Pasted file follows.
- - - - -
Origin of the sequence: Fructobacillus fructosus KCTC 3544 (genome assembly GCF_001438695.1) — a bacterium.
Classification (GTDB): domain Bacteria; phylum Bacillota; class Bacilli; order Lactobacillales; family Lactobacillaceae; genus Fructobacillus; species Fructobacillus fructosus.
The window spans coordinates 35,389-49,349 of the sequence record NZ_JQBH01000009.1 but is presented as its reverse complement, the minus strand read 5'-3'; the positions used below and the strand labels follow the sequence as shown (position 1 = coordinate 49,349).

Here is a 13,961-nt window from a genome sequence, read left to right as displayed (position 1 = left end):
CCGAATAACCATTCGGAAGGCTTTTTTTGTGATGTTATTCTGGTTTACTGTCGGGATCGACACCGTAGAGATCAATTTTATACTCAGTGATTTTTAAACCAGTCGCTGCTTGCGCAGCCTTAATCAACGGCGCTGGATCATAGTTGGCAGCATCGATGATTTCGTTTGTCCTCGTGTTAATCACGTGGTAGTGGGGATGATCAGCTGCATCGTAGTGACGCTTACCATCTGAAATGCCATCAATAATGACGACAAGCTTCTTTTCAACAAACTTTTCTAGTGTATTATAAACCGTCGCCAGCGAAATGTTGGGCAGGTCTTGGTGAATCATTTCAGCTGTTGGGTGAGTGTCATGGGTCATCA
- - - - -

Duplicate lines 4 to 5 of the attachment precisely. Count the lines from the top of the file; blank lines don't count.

Here is a 13,961-nt window from a genome sequence, read left to right as displayed (position 1 = left end):
CCGAATAACCATTCGGAAGGCTTTTTTTGTGATGTTATTCTGGTTTACTGTCGGGATCGACACCGTAGAGATCAATTTTATACTCAGTGATTTTTAAACCAGTCGCTGCTTGCGCAGCCTTAATCAACGGCGCTGGATCATAGTTGGCAGCATCGATGATTTCGTTTGTCCTCGTGTTAATCACGTGGTAGTGGGGATGATCAGCTGCATCGTAGTGACGCTTACCATCTGAAATGCCATCAATAATGACGACAAGCTTCTTTTCAACAAACTTTTCTAGTGTATTATAAACCGTCGCCAGCGAAATGTTGGGCAGGTCTTGGTGAATCATTTCAGCTGTTGGGTGAGTGTCATGGGTCATCA